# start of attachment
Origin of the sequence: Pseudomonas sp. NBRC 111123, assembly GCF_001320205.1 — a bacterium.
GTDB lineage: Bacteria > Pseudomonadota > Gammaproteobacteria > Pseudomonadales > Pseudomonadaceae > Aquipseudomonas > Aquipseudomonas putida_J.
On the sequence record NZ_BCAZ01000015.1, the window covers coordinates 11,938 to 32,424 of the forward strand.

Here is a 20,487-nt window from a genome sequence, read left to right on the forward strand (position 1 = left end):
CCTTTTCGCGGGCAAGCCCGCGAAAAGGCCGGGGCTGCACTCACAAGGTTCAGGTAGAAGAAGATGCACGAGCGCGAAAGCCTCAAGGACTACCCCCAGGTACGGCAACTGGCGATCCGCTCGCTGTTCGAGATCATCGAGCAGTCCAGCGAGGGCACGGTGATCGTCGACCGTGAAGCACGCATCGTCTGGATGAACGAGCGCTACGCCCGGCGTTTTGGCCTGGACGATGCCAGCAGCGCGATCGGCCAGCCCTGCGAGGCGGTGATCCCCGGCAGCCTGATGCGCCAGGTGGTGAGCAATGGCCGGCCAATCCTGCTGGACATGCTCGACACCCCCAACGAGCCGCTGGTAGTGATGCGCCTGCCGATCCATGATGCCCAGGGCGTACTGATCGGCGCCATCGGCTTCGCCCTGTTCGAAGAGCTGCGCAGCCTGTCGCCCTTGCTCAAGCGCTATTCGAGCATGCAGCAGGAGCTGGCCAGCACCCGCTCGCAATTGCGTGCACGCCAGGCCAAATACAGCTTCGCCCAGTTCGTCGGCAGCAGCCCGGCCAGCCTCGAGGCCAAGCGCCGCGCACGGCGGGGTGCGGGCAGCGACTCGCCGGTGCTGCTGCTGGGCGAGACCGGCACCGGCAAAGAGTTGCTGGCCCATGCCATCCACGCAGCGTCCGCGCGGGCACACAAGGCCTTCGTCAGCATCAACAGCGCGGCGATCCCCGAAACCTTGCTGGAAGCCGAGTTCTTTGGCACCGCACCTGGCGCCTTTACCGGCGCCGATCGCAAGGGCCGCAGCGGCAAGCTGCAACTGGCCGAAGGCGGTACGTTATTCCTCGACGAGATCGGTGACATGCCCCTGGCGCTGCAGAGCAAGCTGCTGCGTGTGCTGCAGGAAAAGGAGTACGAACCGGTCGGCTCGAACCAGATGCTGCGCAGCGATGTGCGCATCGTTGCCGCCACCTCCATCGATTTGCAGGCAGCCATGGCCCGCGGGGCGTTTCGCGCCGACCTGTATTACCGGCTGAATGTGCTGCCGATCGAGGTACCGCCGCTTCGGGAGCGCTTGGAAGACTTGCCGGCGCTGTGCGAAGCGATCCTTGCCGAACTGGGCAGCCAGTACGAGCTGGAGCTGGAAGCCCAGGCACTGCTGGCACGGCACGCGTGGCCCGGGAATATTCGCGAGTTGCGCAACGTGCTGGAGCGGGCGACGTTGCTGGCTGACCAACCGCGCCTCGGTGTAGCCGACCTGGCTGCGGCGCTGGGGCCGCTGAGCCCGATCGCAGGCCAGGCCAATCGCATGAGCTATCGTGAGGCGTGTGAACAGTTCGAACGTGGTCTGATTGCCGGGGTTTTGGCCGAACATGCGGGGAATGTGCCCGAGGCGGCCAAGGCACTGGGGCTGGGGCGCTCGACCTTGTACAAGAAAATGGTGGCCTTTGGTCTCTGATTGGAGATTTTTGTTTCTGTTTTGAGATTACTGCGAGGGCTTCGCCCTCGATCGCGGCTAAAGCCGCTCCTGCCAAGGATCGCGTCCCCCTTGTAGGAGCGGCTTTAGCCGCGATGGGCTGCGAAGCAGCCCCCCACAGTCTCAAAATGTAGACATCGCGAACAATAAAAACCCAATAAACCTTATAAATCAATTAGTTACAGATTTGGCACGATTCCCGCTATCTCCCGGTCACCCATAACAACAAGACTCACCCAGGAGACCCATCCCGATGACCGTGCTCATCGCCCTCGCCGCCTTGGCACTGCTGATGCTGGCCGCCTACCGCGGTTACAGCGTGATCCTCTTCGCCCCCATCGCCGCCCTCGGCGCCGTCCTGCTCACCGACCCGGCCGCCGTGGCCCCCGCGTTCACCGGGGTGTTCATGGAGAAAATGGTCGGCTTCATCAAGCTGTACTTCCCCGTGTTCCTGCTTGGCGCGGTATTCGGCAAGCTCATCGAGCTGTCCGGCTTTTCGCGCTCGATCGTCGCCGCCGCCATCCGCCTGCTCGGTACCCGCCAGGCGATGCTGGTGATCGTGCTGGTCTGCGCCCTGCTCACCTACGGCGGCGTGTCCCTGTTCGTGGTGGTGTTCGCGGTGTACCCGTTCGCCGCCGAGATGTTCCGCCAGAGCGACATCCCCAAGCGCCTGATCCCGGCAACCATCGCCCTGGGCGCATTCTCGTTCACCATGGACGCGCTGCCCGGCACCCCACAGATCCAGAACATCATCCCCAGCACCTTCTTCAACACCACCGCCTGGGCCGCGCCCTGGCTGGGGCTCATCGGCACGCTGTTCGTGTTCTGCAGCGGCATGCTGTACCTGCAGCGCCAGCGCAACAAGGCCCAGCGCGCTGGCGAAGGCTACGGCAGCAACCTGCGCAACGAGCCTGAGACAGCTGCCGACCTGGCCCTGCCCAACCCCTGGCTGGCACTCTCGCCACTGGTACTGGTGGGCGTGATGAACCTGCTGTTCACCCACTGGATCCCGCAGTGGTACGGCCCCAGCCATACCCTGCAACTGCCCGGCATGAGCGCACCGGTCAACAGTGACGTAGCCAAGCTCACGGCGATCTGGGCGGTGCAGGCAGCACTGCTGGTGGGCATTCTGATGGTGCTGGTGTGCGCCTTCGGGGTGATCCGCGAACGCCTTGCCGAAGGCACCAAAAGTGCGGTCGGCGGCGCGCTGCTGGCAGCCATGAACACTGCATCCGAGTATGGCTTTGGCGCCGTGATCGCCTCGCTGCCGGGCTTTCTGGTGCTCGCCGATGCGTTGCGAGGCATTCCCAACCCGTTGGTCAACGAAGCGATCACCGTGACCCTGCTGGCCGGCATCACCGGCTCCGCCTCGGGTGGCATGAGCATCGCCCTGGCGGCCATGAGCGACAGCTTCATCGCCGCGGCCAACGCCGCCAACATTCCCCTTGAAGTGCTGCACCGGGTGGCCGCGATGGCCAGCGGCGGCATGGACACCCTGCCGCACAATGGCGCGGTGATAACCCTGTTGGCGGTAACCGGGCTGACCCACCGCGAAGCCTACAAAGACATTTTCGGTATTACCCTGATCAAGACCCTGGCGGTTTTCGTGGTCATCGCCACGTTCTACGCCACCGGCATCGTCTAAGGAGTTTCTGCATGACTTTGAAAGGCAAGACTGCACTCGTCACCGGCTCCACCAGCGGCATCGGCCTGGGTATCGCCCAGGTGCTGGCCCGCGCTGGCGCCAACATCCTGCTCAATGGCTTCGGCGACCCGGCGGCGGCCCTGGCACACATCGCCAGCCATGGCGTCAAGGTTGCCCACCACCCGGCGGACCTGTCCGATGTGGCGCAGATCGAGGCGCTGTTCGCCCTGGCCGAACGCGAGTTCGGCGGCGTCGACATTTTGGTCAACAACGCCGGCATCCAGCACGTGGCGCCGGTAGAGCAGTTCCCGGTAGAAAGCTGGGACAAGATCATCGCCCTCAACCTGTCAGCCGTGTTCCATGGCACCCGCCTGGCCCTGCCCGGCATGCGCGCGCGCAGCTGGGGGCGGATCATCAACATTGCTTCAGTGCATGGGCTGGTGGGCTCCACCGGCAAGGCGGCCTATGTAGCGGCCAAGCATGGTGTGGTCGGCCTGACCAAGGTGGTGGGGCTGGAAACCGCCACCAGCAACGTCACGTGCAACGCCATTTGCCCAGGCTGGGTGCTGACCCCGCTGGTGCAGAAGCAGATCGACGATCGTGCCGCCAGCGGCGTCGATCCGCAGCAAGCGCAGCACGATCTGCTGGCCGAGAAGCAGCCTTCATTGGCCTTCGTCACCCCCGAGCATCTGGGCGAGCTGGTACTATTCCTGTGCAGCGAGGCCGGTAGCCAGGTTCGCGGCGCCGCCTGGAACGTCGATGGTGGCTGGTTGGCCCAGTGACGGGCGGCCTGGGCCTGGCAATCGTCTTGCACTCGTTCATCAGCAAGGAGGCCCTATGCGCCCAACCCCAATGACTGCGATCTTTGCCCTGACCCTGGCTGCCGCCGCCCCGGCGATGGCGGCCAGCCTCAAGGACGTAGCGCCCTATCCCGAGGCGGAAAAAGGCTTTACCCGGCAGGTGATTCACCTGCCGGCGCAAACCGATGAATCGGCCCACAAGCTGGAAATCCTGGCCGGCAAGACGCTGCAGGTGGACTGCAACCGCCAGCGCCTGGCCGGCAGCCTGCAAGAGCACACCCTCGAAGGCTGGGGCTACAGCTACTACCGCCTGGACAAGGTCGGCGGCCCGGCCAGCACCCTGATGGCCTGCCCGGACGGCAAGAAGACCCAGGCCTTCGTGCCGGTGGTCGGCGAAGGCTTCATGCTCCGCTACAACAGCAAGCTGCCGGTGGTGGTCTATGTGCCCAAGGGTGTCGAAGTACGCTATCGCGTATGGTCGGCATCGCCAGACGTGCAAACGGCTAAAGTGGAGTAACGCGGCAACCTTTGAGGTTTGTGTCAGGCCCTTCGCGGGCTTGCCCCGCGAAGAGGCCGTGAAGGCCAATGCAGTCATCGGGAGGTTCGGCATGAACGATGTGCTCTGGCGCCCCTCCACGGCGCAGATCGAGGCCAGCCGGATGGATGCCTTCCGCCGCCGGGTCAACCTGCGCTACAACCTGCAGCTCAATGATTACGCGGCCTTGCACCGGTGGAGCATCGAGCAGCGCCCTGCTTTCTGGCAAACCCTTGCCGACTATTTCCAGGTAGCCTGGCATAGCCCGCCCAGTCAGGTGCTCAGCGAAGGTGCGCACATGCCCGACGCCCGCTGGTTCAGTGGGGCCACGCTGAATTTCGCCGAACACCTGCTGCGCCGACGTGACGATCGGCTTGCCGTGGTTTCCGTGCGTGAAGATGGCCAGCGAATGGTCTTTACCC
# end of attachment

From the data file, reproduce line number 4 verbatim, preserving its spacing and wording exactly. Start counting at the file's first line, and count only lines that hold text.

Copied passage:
Here is a 20,487-nt window from a genome sequence, read left to right on the forward strand (position 1 = left end):